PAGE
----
How popular is the baby name Wiley in the United States right now? How popular was it historically? Find out using the graph below! Plus, see baby names similar to Wiley and check out all the blog posts that mention the name Wiley.

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Popularity of the Baby Name Wiley

Number of Babies Named Wiley

Born in the U.S. Since 1880

Posts that Mention the Name Wiley

Twin Boys Named for Wiley Post, Will Rogers

On July 10, 1935, Bert and Irlean Ash of Oklahoma City welcomed twin sons. The boys went without names — they were “designated merely as No. 1 and No. 2” — for more than a month.

Will Rogers and Wiley PostThen, on August 15, a plane crash in northern Alaska killed two fellow Oklahomans — pioneering aviator Wiley Post and popular comedian/actor Will Rogers.

Bert and Irlean decided to honor the pair by naming their sons Wiley Rogers Ash and Will Post Ash.

Bert was quoted as saying, “We hope the twins will be able to fly sometime.”

Source: “Twins Named to Honor Dead Pair.” Ellensburg Daily Record 20 Aug. 1935: 6.

P.S. Wiley Post flew solo around the world in 1933 in a plane named Winnie Mae.

P.P.S. Will Rogers, who was part Cherokee, was named after Cherokee leader William Penn Adair.


Namestorm #5 – Baby Names for Aviation Enthusiasts

planeLove to fly the friendly skies? Then this list may be for you. Here are some names from early 20th-century aviation history:

Wilbur and Orville
American brothers Wilbur and Orville Wright built and flew the world’s first airplane in December of 1903.

Louis
French aviator Louis Blériot was the first to fly a plane across the English Channel (from France to England) in July of 1909.

Elise
French aviatrix Elise Raymonde Deroche was the first woman to receive a pilot’s license, in March of 1910.

Henri
French aviator and inventor Henri Fabre designed and flew the world’s first seaplane, also in March of 1910.

Harriet
American aviatrix Harriet Quimby was the first woman to fly across the English Channel (from England to France) in April of 1912 — one day after the sinking of the Titanic. Harriet was also the first U.S. woman to receive a pilot’s license.

John and Arthur
British aviators John Alcock (pilot) and Arthur Whitten Brown (navigator) made the first nonstop transatlantic flight (from Canada to Ireland) in June of 1919.

John and Oakley
American aviators John Macready and Oakley Kelley made the first nonstop transcontinental flight (from New York to San Diego) in May of 1923.

Charles

  • American aviator Charles Lindbergh was the first American and the first solo pilot to fly across the Atlantic (from the U.S. to France) in May of 1927.
  • American aviator Charles Yeager was the first pilot to travel faster than sound, in October of 1947.

Dieudonné and Joseph
French aviators Dieudonné Costes (pilot) and Joseph Le Brix (navigator) made the first nonstop crossing of the south Atlantic (from Senegal to Brazil) in October of 1927.

Hugh and Clyde
Hugh Herndon and Clyde Pangborn made the first nonstop transpacific flight (from Japan to the U.S.) in October of 1931.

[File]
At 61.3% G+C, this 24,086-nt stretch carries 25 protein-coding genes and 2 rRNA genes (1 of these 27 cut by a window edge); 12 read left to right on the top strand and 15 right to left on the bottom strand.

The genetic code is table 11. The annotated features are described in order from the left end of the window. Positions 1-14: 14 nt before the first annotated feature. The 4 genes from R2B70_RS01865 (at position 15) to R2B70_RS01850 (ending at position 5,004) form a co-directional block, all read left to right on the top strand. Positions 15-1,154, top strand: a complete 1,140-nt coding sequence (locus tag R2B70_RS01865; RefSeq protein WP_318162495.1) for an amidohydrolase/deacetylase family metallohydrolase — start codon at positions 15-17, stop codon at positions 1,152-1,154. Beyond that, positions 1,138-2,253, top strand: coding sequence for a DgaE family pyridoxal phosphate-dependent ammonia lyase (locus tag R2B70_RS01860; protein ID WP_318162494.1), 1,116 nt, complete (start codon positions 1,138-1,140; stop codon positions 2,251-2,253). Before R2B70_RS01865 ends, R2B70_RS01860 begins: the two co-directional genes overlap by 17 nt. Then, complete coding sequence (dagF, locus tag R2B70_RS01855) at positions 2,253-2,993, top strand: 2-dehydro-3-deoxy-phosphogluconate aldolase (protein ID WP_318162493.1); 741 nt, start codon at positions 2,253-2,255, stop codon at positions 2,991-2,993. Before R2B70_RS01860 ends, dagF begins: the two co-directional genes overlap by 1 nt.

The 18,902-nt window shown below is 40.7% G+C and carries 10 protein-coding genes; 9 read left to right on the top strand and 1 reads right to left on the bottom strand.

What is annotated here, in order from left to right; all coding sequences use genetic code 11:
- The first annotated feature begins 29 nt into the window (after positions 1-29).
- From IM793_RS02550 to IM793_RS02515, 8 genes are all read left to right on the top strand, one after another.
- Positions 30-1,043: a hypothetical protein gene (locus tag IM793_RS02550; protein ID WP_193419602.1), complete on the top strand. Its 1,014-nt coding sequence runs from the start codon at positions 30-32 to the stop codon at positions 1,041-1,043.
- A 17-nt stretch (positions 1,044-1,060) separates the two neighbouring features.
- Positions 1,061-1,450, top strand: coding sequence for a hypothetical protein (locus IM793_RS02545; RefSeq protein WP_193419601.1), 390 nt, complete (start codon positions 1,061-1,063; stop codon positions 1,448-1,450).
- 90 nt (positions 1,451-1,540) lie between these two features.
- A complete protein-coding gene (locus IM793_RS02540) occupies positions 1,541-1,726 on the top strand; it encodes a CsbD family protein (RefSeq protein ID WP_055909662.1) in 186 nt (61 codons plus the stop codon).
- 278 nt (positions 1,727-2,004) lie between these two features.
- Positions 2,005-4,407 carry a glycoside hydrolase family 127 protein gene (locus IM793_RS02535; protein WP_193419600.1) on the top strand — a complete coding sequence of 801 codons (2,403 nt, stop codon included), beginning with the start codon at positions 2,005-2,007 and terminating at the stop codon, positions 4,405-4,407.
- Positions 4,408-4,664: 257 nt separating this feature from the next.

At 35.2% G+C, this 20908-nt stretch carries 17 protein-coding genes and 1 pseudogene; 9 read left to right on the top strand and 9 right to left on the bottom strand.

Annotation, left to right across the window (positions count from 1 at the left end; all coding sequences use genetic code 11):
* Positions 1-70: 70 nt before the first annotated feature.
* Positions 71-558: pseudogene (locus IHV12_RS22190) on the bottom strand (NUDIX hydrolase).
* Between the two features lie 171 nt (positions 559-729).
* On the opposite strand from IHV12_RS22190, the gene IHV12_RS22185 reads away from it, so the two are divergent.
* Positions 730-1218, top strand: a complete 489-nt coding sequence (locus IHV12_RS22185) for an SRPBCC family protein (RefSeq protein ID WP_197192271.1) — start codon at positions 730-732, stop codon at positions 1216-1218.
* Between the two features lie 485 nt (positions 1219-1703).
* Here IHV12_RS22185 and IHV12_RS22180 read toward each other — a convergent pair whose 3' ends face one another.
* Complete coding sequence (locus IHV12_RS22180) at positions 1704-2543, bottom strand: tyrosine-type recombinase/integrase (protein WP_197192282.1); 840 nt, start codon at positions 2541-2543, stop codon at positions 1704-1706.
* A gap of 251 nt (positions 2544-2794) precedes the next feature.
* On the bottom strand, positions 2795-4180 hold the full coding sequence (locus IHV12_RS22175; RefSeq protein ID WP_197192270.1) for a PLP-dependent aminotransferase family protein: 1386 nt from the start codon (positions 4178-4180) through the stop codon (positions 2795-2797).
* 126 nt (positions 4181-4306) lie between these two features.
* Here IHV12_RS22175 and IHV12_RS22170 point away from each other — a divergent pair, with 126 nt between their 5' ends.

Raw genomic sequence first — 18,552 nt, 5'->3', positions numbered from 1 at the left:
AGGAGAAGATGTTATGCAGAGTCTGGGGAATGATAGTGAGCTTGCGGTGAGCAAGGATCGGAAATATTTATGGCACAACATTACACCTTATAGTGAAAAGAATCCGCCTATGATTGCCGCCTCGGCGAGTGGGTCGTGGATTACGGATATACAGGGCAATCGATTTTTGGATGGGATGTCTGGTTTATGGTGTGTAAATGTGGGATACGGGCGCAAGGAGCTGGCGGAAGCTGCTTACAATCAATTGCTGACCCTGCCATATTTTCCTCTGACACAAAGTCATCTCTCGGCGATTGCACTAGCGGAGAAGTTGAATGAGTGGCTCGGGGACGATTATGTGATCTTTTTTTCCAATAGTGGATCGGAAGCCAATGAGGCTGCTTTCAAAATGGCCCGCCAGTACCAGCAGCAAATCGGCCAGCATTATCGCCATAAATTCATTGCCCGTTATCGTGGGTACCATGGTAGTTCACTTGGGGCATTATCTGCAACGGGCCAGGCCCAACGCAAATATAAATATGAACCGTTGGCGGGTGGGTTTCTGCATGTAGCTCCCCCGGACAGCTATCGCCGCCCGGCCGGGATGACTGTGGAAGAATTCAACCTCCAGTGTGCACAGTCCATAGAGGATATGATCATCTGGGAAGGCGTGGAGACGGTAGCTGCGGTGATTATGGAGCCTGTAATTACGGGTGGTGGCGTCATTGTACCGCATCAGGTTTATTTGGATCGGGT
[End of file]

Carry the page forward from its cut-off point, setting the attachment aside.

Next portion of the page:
Amelia
American aviatrix Amelia Earhart was the first woman to make a solo flight across Atlantic (from Canada to Northern Ireland) in May of 1932.

Wiley (and Winnie)
American aviator Wiley Post made the first solo round-the-world flight in July of 1933. The trip took over a week to complete. (His plane, the Winnie Mae, was named after the daughter of the plane’s original owner.)

Amy
English aviatrix Amy Johnson was the first woman to fly solo from Britain to Australia, in May of 1930.

I concentrated on airplanes, but the history of aviation goes back hundreds of years and covers kites, gliders, balloons, blimps, airships, helicopters, and so forth. What other aviation names can you come up with (from any era, using any aircraft)?

Sources: Famous Firsts in Aviation, American Institute of Aeronautics and Astronautics, Wikipedia

Tropical Cyclone Names – Abdul, Fletcher, Timba, Vongfong

Hurricane Bill didn’t make landfall last weekend, and Tropical Storm Danny probably won’t have much impact this weekend. It’s been a rather uneventful storm season for New England thus far.

So let’s spice things up with a selection of tropical cyclone names from areas other than the humdrum Atlantic Ocean:

  • Australian Region: Bruce, Fletcher, Gillian, Hamish, Jasmine, Kirrily, Lam, Narelle, Olwyn, Tiffany
  • Central North Pacific: Akoni, Ele, Halola, Iolana, Keoni, Maka, Niala, Oliwa, Ulana, Walaka
  • Eastern North Pacific: Aletta, Blas, Fausto, Isis, Jova, Kiko, Orlene, Paine, Sergio, Wiley
  • Fiji Region: Atu, Beni, Cilla, Funa, Lusi, Nute, Tui, Vaianu, Zita, Zuman
  • Northern Indian Ocean: Baazu, Fanoos, Hudhud, Khai Muk, Mukda, Nargis, Ockhi, Pyarr, Titli, Vaali
  • Papua New Guinea Region: Abdul, Epi, Guba, Gule, Igo, Kamit, Matere, Rowe, Taka, Upia
  • Philippine Region: Basyang, Butchoy, Dencio, Igme, Ineng, Lawin, Ompong, Quiel, Siony, Yoyoy
  • Southwest Indian Ocean: Boloetse, Fame, Humba, Jaya, Olipa, Pindile, Timba, Wilby, Xylo, Zoelle
  • Western North Pacific: Ewiniar, Hagibis, Krovanh, Mindulle, Nock-ten, Phanfone, Songda, Vongfong, Wutip, Yutu

Did you catch Kirrily up there in the Australian group? I’m really curious about that one. It’s a female name, but not listed in any of the name references I own. The Maori langauge doesn’t include an L-sound, so that’s not it. Perhaps it’s just Kira/Kiri + Lee. If you know anything about the name Kirrily, please comment!

Source: Tropical Cyclone Names – National Hurricane Center

UPDATE, 11/2013: The name of the typhoon that just hit the Philippines, Haiyan, means “petrel” in Chinese. A petrel is a seabird. (People in the Philippines are calling the storm “Yolanda,” though.)